I’ll admit, the cravings for porn were strong that first year and the cravings for alcohol were just as strong for around three years. Today though, unless I’m writing for this blog or giving an interview on a podcast, thoughts about using are not there. It’s just not a part of my everyday thinking anymore.

I think it’s healthier for me not to attend multiple meetings per week where discussions of alcohol and pornography are the focus. I appreciate the newcomers who are on the verge of falling back into that world of addiction, but I’ve met so many people with long-term sobriety who didn’t take the 12-Step route to know it can be another road to success.

I spent years (and continue to attend) in therapy, learning what happened in my life to contribute to the addictions starting. I have also spent years carefully crafting a new life where my routines are different, my motivations are different and I dutifully pay attention to my mental health.

So, am I still a recovering addict? According to most of the messaging, yes. I’ll never actually “recover”. Can one be an addict yet not actively participate in their addiction, nor having cravings? I’m not sure. Someone who played professional baseball from 1970 to 1984 is not still a baseball player. Someone who stopped smoking in 1997 is not still a smoker. Someone who spent their single life as a womanizer, but remains devoted in marriage is not still a philanderer. So why am I still an alcoholic and a porn addict?

I think the answer for most is, “It’s safer to consider my addiction as an active, living thing instead of a behavior of the past. I’m just one bad choice away from being back there.”

I understand that line of thinking, but aren’t I just one bad choice away from being a heroin user or starting a gambling addiction? We’re all just one bad choice away from ruining our lives, addict or not.

I believe addiction is a disease. It’s been proven by science. But science has also proven there are many diseases that people recover fully from. Is it possible addiction is one of those diseases?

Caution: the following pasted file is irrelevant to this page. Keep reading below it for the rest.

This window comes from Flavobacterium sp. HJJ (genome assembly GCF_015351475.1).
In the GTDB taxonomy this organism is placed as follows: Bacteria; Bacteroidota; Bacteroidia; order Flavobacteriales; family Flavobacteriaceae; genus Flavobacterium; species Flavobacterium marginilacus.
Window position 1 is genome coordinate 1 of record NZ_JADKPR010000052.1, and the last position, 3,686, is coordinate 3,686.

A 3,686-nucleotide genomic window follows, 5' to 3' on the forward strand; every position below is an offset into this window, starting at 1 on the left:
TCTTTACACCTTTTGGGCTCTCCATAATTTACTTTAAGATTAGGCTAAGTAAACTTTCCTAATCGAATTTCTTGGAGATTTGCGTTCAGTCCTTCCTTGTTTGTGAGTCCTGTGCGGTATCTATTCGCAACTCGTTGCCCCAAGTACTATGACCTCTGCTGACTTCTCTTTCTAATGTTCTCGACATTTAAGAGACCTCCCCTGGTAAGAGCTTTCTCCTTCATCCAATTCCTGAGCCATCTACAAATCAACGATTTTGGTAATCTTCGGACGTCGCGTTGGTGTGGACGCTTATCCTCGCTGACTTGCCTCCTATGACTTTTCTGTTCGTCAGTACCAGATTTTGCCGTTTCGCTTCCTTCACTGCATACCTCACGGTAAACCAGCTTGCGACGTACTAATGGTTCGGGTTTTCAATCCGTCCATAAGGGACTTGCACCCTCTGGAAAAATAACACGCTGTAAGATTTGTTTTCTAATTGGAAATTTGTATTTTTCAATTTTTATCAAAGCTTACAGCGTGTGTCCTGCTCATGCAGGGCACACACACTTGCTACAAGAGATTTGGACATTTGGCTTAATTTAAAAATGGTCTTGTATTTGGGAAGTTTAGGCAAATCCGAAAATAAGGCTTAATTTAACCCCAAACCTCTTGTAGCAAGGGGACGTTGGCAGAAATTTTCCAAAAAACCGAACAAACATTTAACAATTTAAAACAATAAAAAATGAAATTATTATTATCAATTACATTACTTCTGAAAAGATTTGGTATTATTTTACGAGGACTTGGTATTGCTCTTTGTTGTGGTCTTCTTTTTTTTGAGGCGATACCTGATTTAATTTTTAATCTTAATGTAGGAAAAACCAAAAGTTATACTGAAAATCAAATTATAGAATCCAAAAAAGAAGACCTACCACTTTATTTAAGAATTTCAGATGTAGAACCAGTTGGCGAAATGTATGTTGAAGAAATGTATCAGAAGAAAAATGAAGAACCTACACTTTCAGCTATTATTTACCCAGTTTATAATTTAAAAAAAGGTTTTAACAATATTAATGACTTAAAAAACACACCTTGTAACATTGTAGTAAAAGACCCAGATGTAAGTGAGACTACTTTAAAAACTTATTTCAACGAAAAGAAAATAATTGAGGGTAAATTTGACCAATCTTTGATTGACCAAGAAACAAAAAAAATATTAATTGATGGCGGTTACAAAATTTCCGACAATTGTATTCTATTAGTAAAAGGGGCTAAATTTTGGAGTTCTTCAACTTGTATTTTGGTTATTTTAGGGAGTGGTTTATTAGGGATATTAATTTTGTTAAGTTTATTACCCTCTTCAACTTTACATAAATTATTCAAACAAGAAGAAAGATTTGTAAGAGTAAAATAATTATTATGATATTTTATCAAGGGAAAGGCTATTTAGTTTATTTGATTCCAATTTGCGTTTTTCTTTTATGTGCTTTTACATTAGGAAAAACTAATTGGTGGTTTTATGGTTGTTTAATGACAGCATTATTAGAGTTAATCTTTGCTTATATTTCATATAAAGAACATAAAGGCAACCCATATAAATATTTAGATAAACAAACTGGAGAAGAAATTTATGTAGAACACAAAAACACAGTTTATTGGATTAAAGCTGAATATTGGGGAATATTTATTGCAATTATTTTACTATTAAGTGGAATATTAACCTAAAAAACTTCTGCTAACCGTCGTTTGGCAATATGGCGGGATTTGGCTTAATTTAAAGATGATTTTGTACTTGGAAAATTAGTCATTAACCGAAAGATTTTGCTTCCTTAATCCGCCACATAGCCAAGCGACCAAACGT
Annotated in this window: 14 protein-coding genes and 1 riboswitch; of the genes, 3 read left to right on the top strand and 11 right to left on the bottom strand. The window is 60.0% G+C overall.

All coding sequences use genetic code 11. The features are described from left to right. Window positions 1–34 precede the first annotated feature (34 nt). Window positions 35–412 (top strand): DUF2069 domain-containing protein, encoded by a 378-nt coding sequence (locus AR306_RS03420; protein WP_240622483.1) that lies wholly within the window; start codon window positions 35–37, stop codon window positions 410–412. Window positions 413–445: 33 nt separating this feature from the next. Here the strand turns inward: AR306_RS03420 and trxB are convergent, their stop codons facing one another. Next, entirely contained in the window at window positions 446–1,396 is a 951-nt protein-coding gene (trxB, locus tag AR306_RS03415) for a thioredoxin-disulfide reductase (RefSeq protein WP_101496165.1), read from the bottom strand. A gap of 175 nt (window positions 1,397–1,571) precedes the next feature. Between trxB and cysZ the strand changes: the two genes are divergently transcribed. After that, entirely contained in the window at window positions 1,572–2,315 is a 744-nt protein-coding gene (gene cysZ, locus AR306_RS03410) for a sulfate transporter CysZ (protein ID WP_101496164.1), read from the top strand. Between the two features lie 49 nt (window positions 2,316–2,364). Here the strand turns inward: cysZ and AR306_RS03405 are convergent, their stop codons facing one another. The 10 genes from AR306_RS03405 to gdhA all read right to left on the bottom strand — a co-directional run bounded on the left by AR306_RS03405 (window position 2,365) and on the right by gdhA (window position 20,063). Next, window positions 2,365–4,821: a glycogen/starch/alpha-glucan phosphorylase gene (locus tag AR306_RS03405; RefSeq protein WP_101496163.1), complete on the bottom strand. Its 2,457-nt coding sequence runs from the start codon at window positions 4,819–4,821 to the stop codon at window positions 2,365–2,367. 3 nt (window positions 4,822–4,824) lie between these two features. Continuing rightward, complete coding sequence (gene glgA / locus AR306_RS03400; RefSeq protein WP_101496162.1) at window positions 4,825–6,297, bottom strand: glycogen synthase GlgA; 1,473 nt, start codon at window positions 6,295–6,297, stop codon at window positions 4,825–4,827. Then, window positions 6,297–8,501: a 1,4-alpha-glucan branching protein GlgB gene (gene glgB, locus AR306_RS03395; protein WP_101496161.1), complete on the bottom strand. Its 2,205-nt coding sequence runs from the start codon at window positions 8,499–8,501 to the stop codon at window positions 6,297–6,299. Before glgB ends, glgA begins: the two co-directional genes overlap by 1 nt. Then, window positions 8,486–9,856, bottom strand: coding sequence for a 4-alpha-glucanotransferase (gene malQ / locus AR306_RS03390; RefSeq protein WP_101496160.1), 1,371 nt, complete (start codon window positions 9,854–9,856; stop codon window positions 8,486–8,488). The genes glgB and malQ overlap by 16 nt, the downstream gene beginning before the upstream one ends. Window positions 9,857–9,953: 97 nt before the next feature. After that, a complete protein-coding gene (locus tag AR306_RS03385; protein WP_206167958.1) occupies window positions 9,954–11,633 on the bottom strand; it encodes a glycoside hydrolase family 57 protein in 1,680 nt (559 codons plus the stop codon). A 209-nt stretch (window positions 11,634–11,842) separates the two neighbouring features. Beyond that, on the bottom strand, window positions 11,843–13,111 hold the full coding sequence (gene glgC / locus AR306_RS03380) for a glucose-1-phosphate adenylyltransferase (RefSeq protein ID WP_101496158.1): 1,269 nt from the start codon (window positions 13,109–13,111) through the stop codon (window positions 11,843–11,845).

I’m not completely there yet, but I have a feeling at some point, there is going to be an evolution in my mindset from “recovering” to “recovered” and I’m not worried about it being the slippery slope that returns me to the addictions. While I hopefully will always educate and inform about the dangers of addiction, I think the personal danger can dissipate to nearly nothing over time for many people.

Maybe this is just a matter of semantics. We love to label things in our society and we also tend to catastrophize for the worst-case scenario. When I was in rehab, the program was geared the same toward me, who needed only one trip each for alcohol and porn, as it was the person who had been 12 times and never been successful. I realistically probably didn’t need the same level of care that they did.

If constant self-monitoring and keeping your addiction top-of-mind, even after a decade, is what you need to stay sober, then please, fight the daily fight. I don’t want anything I say to dissuade you from continuing on with a program that works for you. I’ll never say that I wasn’t “really” addicted because I don’t need to white-knuckle it day-to-day anymore.

I also think it’s OK if you’re not struggling day-to-day. I don’t think it minimizes your battle and I don’t think you have to apologize for a recovery that the mainstream doesn’t acknowledge. I think it’s actually the place that most addicts strive to arrive at. I’m here, and I’m grateful.